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Hey guys,

I've had my egolf a few months now and have been primarily charging it at home on my podpoint 7kw/h charger.
I wanted to ask if anyone knew how long it would take to charge the e-golf using a type 2 22kw/h charger that you sometimes see around london (a type 2, not a CCS)

I had free access to one the other day and plugged it in (however my car was approx 80% charged already) and it seemed the same speed as when i connect it to a 7kw/h charger.

Does anyone know if the golf actually charges quicker with the 22kw/h on a type 2, or do you have to be using a CCS charger to get faster speeds?
(I tried googling this but not helpful, doesn't help that no where in the car can you see the speed or voltage of your charge, just the estimated charging time left.)

Thanks for your help.
 

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Charging from AC, your eGolf will use its own onboard charger. If the onboard charger is a single phase 7 kW device, your eGolf maximum charging speed will be 7kW. The 22kW public charger will be 3 phase each phase rated at 7kW. Your eGolf only has a single phase charger so cannot make full use of the 22kW 3 phase supply.

When you charge using CCS, the onboard charger is entirely bypassed and the roadside charger supplies DC directly into your battery.
 

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Most cars will only charge on AC at 7 kW.

The only cars that come as standard with a 22 kW on-board charger are the Zoe and Smart EV.

Some older Teslas will do it.

In the future more EVs will have three phase charging as an option, so these posts are useful.
 

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To learn about your car, especially how it charges, probably best to get an OBDII dongle and get an App on your phone.
 

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While OBDElven will tell you how fast the car is charging in real time, it will not tell you the maximum speed, unless you try charging at multiple EVSEs to observe the max speed the car can take. It is much easier to lift the hood and look at the power rating of the charger or just read the user's manual for your car.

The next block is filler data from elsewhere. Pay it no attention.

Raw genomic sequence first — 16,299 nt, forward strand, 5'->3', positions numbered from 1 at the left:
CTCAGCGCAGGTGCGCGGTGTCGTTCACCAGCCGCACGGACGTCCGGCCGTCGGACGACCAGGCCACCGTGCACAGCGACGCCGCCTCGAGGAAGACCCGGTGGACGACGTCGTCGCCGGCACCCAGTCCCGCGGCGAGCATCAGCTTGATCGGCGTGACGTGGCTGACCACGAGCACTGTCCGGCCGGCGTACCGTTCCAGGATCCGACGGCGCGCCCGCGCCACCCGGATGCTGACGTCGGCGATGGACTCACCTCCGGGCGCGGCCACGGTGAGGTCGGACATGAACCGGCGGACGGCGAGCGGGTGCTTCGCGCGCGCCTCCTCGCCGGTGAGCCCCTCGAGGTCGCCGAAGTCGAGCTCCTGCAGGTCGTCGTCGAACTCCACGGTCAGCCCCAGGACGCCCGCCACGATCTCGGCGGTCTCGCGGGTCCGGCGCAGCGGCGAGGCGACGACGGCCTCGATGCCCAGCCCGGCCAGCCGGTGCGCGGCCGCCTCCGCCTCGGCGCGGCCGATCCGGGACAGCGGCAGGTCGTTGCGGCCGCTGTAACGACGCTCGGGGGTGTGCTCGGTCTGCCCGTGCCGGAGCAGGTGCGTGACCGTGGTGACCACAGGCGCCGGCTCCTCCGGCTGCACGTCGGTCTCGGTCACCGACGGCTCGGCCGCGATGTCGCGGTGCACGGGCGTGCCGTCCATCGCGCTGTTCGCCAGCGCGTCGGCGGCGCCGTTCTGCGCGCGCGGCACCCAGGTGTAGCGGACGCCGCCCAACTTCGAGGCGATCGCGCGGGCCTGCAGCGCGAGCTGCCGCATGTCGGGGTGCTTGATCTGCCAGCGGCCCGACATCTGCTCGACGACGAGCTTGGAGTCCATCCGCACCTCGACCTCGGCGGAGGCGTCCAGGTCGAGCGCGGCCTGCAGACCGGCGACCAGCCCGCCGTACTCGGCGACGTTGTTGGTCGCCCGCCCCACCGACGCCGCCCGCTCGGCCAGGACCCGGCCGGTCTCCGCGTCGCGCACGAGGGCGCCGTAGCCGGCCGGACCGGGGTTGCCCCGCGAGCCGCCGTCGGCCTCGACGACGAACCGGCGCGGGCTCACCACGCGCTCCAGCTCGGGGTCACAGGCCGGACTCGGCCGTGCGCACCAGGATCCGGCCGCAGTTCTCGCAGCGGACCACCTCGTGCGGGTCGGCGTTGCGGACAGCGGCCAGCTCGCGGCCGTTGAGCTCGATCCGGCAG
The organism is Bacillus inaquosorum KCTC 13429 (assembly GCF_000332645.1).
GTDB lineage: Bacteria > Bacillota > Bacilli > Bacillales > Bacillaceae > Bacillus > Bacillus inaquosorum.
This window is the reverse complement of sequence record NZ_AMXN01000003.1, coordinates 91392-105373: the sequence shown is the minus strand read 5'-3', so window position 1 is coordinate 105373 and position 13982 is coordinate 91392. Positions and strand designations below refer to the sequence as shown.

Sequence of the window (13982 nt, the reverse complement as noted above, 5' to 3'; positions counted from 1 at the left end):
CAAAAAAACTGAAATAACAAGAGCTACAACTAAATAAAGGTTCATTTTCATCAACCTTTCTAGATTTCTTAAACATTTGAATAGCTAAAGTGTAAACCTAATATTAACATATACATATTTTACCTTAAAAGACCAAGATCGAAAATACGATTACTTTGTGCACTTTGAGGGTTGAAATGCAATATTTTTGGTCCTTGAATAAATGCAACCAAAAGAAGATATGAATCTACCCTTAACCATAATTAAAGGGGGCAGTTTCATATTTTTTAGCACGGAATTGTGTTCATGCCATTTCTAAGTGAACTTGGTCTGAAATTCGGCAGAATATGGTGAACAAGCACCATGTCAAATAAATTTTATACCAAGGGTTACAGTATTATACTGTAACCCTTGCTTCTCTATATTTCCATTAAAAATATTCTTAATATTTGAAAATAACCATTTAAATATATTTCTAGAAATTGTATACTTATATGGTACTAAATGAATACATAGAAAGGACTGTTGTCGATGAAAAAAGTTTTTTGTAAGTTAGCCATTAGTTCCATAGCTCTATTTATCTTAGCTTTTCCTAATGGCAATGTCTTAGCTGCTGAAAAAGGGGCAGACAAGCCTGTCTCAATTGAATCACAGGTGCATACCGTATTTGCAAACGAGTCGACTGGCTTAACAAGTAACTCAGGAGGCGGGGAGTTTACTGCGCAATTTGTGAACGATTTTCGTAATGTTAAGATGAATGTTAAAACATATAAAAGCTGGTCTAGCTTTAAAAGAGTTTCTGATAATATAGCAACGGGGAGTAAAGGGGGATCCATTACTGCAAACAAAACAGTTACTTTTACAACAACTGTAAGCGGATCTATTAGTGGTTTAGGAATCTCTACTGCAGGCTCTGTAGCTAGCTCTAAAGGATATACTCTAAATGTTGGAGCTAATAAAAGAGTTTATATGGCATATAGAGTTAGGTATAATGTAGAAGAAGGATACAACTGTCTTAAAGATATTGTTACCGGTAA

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Can certainly confirm that the eGolf has maximum 7kw charging. Plenty of online resources will confirm this, as will the handbook.

I baffled the BMW dealer when I bought the i3 by asking they swap the single-phase cable they supplied with a 3-phase, because the i3 appears to be unique in the BMW EV stable in supporting 11kw 3 phase. A vanishingly small number of European homes have access to three phase power, so I think we're unlikely to see widespread support for this in EVs.
 

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Much of Europe has mainly 3 phase 230 volt systems, much lower power per phase than the UK. (wikipedia)
The new Pug / Corsa for example is available with an 11kW 3 phase unit in Europe, this can be specified in the UK instead of the UK standard 7kW unit. With a 32A single phase cable it charges at 7kW (uses 2 of the 16A chargers) and on a 3 phase system (cable and charger ) can go to 11kW.
 

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I find ev database a good resource for answering these type of questions. Here’s what it says about the eGolf:

43E61EB9-EF2A-473E-9189-359616C06D69.png
 
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